Lackadaisical or Lazy?

I really don’t like packing my lunch. My husband is a chef, and he cooks dinner every night. You would think I could handle assembling my lunch since I don’t ever have to think about cooking, but I am always procrastinating.

At the beginning of the school year, I was packing my lunch the night before. I had all the cold items neatly stacked in the refrigerator and the rest of them on the kitchen table ready to be placed in my lunch bag. Unfortunately, that only lasted a few weeks – maybe a month.

I use to enjoy taking leftovers to school for lunch when the teacher next door to me had a microwave. About a year ago, all microwaves were banned from classrooms because they interfered with the Wifi. The faculty room is at the opposite end of the building, so I stopped bringing leftovers because I had difficulty walking that far without my cane. Now that I have two new knees, I don’t have any excuses, yet I still don’t bring leftovers.

I tried packing for several days at once and stocking the mini-fridge in my classroom. I did that a couple of times, but that strategy didn’t last very long either. I could order lunch at school, but the cafeteria is three flights of steps each way, and I am not sure my shaky hands would make it back to my room without spilling something from the tray. Plus, there really isn’t any reason for me to spend money when I have plenty of food at home.

I do try to make a salad a few times a week, but lately, I have resorted to waking up in the morning and foraging through the fridge for whatever is the easiest to grab and go. Usually, that looks like yogurt or string cheese, some veggies, or a snack pack.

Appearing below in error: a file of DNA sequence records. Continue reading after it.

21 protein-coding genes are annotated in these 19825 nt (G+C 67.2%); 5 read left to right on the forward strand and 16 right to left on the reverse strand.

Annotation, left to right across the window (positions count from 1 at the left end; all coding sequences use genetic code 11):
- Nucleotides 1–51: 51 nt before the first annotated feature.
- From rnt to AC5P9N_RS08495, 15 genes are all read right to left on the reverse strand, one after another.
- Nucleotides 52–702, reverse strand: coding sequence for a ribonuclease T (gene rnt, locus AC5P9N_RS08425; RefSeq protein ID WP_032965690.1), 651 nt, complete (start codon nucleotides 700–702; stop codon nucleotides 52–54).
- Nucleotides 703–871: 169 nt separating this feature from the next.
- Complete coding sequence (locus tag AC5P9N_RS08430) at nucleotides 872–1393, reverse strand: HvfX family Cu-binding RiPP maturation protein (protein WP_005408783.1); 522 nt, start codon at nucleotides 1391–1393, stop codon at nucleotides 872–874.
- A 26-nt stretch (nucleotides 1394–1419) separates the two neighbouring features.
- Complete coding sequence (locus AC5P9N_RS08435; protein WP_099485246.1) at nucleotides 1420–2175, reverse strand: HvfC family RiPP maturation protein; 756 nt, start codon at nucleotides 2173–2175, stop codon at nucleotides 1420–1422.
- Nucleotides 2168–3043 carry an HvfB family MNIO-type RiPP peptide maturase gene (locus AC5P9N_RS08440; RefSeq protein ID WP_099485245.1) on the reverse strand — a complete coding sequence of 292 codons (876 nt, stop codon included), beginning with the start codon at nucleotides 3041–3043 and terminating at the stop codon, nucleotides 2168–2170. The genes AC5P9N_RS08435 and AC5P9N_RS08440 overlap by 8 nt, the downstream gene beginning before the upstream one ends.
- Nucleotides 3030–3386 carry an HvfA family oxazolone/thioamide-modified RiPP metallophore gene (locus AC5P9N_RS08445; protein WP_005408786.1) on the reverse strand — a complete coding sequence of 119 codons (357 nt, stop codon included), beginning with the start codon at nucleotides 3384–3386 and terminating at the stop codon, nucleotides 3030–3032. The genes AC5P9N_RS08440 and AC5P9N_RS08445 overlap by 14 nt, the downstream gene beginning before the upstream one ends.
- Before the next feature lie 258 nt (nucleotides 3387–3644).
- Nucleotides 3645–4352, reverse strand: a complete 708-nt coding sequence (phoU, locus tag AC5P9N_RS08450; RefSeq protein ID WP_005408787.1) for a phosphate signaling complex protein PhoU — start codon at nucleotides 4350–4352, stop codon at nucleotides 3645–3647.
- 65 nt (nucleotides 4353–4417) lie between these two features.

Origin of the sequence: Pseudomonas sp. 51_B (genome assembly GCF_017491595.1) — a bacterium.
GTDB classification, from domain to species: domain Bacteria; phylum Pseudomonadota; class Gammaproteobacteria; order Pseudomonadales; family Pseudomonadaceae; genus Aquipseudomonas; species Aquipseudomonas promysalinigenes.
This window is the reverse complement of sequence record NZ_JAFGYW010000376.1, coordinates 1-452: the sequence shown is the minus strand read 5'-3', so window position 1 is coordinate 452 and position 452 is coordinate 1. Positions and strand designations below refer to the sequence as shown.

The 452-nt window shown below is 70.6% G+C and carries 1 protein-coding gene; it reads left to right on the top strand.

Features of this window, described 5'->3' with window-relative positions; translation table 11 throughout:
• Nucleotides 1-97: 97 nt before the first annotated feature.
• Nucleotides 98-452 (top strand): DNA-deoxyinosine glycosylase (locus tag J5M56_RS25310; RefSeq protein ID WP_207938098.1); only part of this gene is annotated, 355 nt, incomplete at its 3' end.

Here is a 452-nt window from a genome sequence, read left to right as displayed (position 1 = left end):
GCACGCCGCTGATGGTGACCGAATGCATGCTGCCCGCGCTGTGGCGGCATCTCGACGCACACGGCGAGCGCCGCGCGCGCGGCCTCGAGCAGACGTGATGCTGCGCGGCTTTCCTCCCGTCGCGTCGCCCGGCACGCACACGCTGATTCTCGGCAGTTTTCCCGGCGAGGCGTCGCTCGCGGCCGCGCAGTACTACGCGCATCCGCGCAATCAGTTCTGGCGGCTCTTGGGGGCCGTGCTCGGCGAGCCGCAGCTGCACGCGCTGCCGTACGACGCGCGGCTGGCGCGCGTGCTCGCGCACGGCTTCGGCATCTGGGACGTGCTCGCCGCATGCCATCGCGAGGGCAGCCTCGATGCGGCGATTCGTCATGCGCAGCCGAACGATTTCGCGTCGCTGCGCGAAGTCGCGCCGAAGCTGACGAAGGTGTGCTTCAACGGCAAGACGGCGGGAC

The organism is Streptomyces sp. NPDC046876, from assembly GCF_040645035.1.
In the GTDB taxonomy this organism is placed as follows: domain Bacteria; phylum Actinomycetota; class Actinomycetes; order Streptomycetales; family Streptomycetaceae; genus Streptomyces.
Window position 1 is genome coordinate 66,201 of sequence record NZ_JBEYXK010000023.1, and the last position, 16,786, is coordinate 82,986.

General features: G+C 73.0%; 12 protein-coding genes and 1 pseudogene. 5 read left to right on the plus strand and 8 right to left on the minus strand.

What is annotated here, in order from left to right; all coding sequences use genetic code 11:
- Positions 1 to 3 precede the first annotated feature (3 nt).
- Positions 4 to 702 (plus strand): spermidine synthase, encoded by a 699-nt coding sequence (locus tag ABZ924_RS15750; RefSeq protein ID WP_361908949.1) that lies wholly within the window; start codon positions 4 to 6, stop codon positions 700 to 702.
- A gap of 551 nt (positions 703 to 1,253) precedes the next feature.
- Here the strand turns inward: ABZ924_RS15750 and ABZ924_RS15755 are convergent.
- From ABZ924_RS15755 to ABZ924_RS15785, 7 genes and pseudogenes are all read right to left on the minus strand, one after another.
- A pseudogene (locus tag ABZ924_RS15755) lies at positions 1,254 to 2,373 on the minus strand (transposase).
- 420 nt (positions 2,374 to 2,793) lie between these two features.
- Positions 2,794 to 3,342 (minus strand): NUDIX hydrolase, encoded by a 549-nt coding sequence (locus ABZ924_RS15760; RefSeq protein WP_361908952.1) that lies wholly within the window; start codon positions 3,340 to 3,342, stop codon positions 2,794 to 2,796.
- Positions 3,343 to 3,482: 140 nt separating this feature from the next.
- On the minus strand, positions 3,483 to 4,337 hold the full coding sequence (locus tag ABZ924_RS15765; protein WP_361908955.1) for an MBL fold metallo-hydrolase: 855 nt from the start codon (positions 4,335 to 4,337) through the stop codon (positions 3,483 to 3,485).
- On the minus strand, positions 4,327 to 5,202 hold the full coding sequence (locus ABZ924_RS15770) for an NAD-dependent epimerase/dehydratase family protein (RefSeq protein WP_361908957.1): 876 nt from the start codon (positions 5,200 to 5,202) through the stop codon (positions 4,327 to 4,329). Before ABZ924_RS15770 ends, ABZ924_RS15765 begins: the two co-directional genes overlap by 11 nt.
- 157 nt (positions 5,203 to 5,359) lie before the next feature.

Am I alone in this predicament?

Relaxing – Let Me Count the Ways

Yesterday my Slice was about wanting to have a tantrum like a toddler. Today I am taking a healthier route and focusing on ways I can relax. Almost everyone is going through life at breakneck speed and trying to check off an ever-growing to-do list. There is so much on our plates – places we need to be – deadlines we need to meet – that focusing on ourselves usually takes a backseat in our day-to-day existence.

If you Google ways to relax, you will find site after site of suggestions on things to do to de-stress your body and mind. Some seem very doable, and some seem like they require too much effort – as silly as that sounds.

Here are some favorite strategies I use to help me relax which are quick and easy.

A Warm Beverage – I like to brew a cup of tea. Everything I have read indicates that it should be decaf, but I don’t always take that advice. My favorites are tea with lemon and sugar (I like it sweet!) and chai latte. I actually have the server in my dining room set up as a tea bar. My family knows how much I like tea and has kept me stocked with all the different flavors you might be able to imagine.

Breathe – Sometimes that’s all I need to do to de-escalate a stressful moment. First I try some focused deep breathing, and as time goes on, I try to bring my breathing back to a normal rhythm. It really works!

Progressive Muscle Relaxation – I use this before going to bed if I am having trouble settling in. I often use the CALM app for guided relaxation, but it is easy to do on your own. You just start with an area of your body and systematically tense different muscle groups then you release the tension and notice how your muscles feel when you relax them.

Hand Massage – I use this at school very often. All you need to do is take a favorite lotion and massage your hands – each joint – the webbing between each finger – the palm – the back of your hand – the wrist. Use your thumb and put pressure on each of these areas. Take your time and notice how it feels. I especially like to use Bath & Body Works Stress Relief lotion. It is eucalyptus and spearmint, and when I am finished massaging my hands I breathe it in and that is an extra calming benefit.

Stretch – I could never do yoga because of my bad knees, but now that I’ve had them both replaced I might try it. In the meantime, I stretch. I have a series of stretches I do to help my back, but when I am feeling stressed it helps to strategically stretch my neck and shoulders. I even have my students stretch when they have been reading or writing for a length of time. I tell them to reach up high like they are trying to get cookies from on top of the fridge and then reach way down to their toes. I can often see their faces soften after stretching.